According to RTE News, "Enda Kenny said people he spoke to would prefer not to see an income tax rise... He said he believes income tax increases would kill jobs and he wanted to get people off the dole and back to work".
Rather, the government have ingeniuosly engineered a completely different scheme in order to battle the deficit... they will increase VAT.
VAT, or Value Added Tax, will increase from 21% to 23% early next year.
"The Government has to rebuild the economy, which has fallen asunder and at the same time protect the vulnerable, front-line services and get people back to work", Enda Kenny said.
Funilly enough, a 2% VAT increase will manifest in several ways that will neither rebuild the economy nor protect the vulnerable. Here's how it will work:
a. Consumer prices will increase, passing on the tax burden to the customer. While there's no increase in income tax, the purchasing power of take home pay is now weaker, which is in effect the same thing. Also, Irish exports will drop, particularly to Northern Ireland.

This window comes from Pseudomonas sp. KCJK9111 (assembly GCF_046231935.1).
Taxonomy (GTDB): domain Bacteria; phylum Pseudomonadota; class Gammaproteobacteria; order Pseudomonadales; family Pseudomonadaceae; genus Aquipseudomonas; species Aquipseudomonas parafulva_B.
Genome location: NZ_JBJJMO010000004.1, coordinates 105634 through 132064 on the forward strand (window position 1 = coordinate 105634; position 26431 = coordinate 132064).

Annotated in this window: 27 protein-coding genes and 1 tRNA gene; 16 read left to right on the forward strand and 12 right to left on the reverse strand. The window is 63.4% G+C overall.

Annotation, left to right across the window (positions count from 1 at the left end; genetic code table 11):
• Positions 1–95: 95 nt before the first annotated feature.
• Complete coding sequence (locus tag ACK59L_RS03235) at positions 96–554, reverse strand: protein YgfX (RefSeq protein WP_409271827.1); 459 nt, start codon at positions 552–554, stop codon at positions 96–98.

b. Payroll hours will decrease. Rather than increase customer prices too much - workers will take a hit on the amount of hours they work, which amounts to lower wages. The same workload would be undertaken by less staff in a shorter time. But at least there's no income tax...
c. Slower employment rates. Businesses that had planned on hiring new staff next year might decide to hold off instead of rising their prices, particularly small businesses.
The secret economic principle that has elluded almost every popular economist and politician (even the great champion of the working class, Karl Marx) is that any tax implemented at any point in a business or corporation will always be paid by the lowest earners, through a mixture of higher prices and lower labour demand/wages.
At least the same tax percentages will be appear on workers' pay slips. Horray!
The Taoiseach said the VAT increase would not apply to food, children's clothing or services, but would apply to goods like televisions or washing machines. Yet.